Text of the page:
What does UAC stand for?

Unaltered Augsburg Confession (UAC)

Q. What is meant by the Unaltered Augsburg Confession? I have heard of the Augsburg Confession.

A. From the time that the Augsburg Confession was presented by the Lutherans to Charles V until 1540 changes were made that deviated from the original text, changes introduced principally by Philip Melanchthon. Historians differ somewhat on the fine points of the history of this period, but by 1540 when the "altered" (called variata in Latin) version of the Augsburg Confession had been published, Lutherans became increasingly concerned that some of these changes compromised the original confession at Augsburg and were in fact made, as it was supposed, in the interest of closer relations with the Swiss Reformers who had a different understanding (for example) of the Real Presence of Christ in the Lord's Supper. So, this "altered" version of the Augsburg Confession was publicly rejected and commitment to the "Unaltered Augsburg Confession" declared.

This text was converted to ASCII format for Project Wittenberg by Allen Mulvey and is in the public domain. You may freely distribute, copy or print this text. Please direct any comments or suggestions to: Rev. Robert E. Smith of the Walther Library at Concordia Theological Seminary.

E-mail: CFWLibrary@CRF.CUIS.EDU

Luther's Rose

The Luther Rose, also known as the Luther Seal.  Martin Luther personally oversaw the creation of this symbol. It provides a beautiful summary of his faith, a faith that is common to all Christians, of every place and every time. Here is how Luther explained the meaning of his seal:

"Grace and peace from the Lord. As you desire to know whether my painted seal, which you sent to me, has hit the mark, I shall answer most amiably and tell you my original thoughts and reason about why my seal is a symbol of my theology. The first should be a black cross in a heart, which retains its natural color, so that I myself would be reminded that faith in the Crucified saves us. For one who believes from the heart will be justified" (Rom. 10:10). Although it is indeed a black cross, which mortifies and which should also cause pain, it leaves the heart in its natural color. It does not corrupt nature, that is, it does not kill but keeps alive. "The just shall live by faith" (Rom. 1:17) but by faith in the crucified. Such a heart should stand in the middle of a white rose, to show that faith gives joy, comfort, and peace. In other words, it places the believer into a white, joyous rose, for this faith does not give peace and joy like the world gives (John 14:27). That is why the rose should be white and not red, for white is the color of the spirits and the angels (cf. Matthew 28:3; John 20:12). Such a rose should stand in a sky-blue field, symbolizing that such joy in spirit and faith is a beginning of the heavenly future joy, which begins already, but is grasped in hope, not yet revealed. And around this field is a golden ring, symbolizing that such blessedness in Heaven lasts forever and has no end. Such blessedness is exquisite, beyond all joy and goods, just as gold is the most valuable, most precious and best metal. This is my compendium theoligae [summary of theology]. I have wanted to show it to you in good friendship, hoping for your appreciation. May Christ, our beloved Lord, be with your spirit until the life hereafter. Amen." *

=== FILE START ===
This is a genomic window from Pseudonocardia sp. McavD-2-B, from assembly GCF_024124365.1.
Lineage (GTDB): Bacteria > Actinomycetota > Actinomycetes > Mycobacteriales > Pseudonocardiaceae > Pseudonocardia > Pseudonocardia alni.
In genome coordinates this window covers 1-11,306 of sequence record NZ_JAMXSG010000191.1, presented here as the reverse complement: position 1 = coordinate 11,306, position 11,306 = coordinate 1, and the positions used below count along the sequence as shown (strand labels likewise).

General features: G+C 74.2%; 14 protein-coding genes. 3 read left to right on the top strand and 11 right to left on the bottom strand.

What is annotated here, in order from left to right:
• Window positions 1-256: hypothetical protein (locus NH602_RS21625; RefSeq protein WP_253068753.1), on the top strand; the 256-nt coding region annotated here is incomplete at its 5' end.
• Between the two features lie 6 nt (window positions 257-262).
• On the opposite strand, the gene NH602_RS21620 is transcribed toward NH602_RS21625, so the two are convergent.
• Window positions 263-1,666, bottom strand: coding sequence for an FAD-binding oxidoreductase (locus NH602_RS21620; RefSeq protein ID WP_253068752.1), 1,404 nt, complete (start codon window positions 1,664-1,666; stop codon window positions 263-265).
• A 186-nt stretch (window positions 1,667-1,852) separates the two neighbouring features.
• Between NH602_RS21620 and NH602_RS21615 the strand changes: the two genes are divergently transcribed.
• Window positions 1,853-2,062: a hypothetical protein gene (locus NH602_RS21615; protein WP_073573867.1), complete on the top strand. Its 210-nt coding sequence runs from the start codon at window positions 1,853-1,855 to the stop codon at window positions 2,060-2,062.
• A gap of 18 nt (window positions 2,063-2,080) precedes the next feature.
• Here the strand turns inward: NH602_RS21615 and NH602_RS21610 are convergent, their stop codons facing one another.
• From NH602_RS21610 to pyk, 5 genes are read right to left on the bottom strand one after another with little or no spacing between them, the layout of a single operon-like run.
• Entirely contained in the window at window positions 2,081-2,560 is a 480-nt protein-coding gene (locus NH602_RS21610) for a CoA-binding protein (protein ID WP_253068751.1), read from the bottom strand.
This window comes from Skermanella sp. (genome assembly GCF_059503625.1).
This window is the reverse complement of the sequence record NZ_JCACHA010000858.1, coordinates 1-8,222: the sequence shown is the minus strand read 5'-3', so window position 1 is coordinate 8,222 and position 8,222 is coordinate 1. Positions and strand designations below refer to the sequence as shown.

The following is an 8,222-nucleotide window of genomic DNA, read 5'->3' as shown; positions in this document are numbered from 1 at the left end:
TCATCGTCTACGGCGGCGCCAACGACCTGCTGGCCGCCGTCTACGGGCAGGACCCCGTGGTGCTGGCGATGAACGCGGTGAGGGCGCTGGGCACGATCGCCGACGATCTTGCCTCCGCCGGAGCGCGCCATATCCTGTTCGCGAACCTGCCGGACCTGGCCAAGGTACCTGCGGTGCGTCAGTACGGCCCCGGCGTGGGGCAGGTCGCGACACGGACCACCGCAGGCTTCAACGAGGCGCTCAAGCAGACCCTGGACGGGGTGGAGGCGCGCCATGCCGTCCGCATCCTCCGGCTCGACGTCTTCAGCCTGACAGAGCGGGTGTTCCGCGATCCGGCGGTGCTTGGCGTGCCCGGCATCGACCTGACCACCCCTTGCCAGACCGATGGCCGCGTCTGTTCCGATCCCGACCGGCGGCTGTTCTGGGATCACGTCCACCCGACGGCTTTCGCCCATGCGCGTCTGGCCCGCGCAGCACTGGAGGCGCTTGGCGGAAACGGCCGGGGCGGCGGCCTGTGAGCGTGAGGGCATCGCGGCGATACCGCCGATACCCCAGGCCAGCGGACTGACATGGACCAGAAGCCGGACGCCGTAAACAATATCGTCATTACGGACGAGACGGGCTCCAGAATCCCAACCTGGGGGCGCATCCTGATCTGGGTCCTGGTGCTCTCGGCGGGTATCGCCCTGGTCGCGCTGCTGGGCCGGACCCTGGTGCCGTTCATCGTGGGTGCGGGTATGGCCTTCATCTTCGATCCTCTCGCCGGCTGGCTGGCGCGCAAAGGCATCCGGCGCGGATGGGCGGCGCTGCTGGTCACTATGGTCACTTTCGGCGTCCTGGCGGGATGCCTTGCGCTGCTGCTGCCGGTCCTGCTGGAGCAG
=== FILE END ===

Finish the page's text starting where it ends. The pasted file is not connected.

Service Times:

  • Private Confession and Absolution: 9am Sunday

  • Sunday School Opening: 9:45am

  • Sunday School: 10am

  • Divine Worship: 11am

  • Bible Study Wednesday evening:  7pm


Pastor affiliation:

    Confessional Lutheran Ministerium